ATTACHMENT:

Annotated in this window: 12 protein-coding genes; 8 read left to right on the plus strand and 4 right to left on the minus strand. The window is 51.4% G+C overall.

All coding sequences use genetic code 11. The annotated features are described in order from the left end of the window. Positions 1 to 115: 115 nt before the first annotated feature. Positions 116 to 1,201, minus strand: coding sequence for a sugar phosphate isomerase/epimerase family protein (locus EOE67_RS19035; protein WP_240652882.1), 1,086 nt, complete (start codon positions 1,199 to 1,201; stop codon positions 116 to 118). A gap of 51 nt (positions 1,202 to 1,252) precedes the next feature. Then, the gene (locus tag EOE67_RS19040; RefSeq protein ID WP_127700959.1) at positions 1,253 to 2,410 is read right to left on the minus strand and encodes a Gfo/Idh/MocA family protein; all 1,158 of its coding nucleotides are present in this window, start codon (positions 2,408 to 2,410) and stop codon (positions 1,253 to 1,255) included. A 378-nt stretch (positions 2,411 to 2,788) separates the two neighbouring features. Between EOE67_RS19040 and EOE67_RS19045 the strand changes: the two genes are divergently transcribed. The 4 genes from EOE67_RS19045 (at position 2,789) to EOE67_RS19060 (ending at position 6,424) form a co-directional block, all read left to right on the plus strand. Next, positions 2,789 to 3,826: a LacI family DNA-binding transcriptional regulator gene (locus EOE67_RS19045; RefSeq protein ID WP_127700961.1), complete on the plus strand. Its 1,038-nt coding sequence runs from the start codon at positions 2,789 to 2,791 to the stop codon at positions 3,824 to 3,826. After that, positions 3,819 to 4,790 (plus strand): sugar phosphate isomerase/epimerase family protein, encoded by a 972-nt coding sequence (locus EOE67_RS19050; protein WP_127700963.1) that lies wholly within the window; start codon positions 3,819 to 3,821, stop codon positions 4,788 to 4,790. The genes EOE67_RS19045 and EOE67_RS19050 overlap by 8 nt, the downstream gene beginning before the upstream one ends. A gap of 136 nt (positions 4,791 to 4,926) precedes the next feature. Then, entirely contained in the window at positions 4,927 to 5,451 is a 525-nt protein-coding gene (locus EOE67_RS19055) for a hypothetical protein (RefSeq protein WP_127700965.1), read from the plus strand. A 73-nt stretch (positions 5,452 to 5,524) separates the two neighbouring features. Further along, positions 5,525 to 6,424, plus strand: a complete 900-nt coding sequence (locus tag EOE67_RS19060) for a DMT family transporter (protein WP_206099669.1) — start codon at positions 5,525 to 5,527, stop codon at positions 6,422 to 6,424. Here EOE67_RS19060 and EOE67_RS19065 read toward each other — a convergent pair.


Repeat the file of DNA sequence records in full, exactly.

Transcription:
Annotated in this window: 12 protein-coding genes; 8 read left to right on the plus strand and 4 right to left on the minus strand. The window is 51.4% G+C overall.

All coding sequences use genetic code 11. The annotated features are described in order from the left end of the window. Positions 1 to 115: 115 nt before the first annotated feature. Positions 116 to 1,201, minus strand: coding sequence for a sugar phosphate isomerase/epimerase family protein (locus EOE67_RS19035; protein WP_240652882.1), 1,086 nt, complete (start codon positions 1,199 to 1,201; stop codon positions 116 to 118). A gap of 51 nt (positions 1,202 to 1,252) precedes the next feature. Then, the gene (locus tag EOE67_RS19040; RefSeq protein ID WP_127700959.1) at positions 1,253 to 2,410 is read right to left on the minus strand and encodes a Gfo/Idh/MocA family protein; all 1,158 of its coding nucleotides are present in this window, start codon (positions 2,408 to 2,410) and stop codon (positions 1,253 to 1,255) included. A 378-nt stretch (positions 2,411 to 2,788) separates the two neighbouring features. Between EOE67_RS19040 and EOE67_RS19045 the strand changes: the two genes are divergently transcribed. The 4 genes from EOE67_RS19045 (at position 2,789) to EOE67_RS19060 (ending at position 6,424) form a co-directional block, all read left to right on the plus strand. Next, positions 2,789 to 3,826: a LacI family DNA-binding transcriptional regulator gene (locus EOE67_RS19045; RefSeq protein ID WP_127700961.1), complete on the plus strand. Its 1,038-nt coding sequence runs from the start codon at positions 2,789 to 2,791 to the stop codon at positions 3,824 to 3,826. After that, positions 3,819 to 4,790 (plus strand): sugar phosphate isomerase/epimerase family protein, encoded by a 972-nt coding sequence (locus EOE67_RS19050; protein WP_127700963.1) that lies wholly within the window; start codon positions 3,819 to 3,821, stop codon positions 4,788 to 4,790. The genes EOE67_RS19045 and EOE67_RS19050 overlap by 8 nt, the downstream gene beginning before the upstream one ends. A gap of 136 nt (positions 4,791 to 4,926) precedes the next feature. Then, entirely contained in the window at positions 4,927 to 5,451 is a 525-nt protein-coding gene (locus EOE67_RS19055) for a hypothetical protein (RefSeq protein WP_127700965.1), read from the plus strand. A 73-nt stretch (positions 5,452 to 5,524) separates the two neighbouring features. Further along, positions 5,525 to 6,424, plus strand: a complete 900-nt coding sequence (locus tag EOE67_RS19060) for a DMT family transporter (protein WP_206099669.1) — start codon at positions 5,525 to 5,527, stop codon at positions 6,422 to 6,424. Here EOE67_RS19060 and EOE67_RS19065 read toward each other — a convergent pair.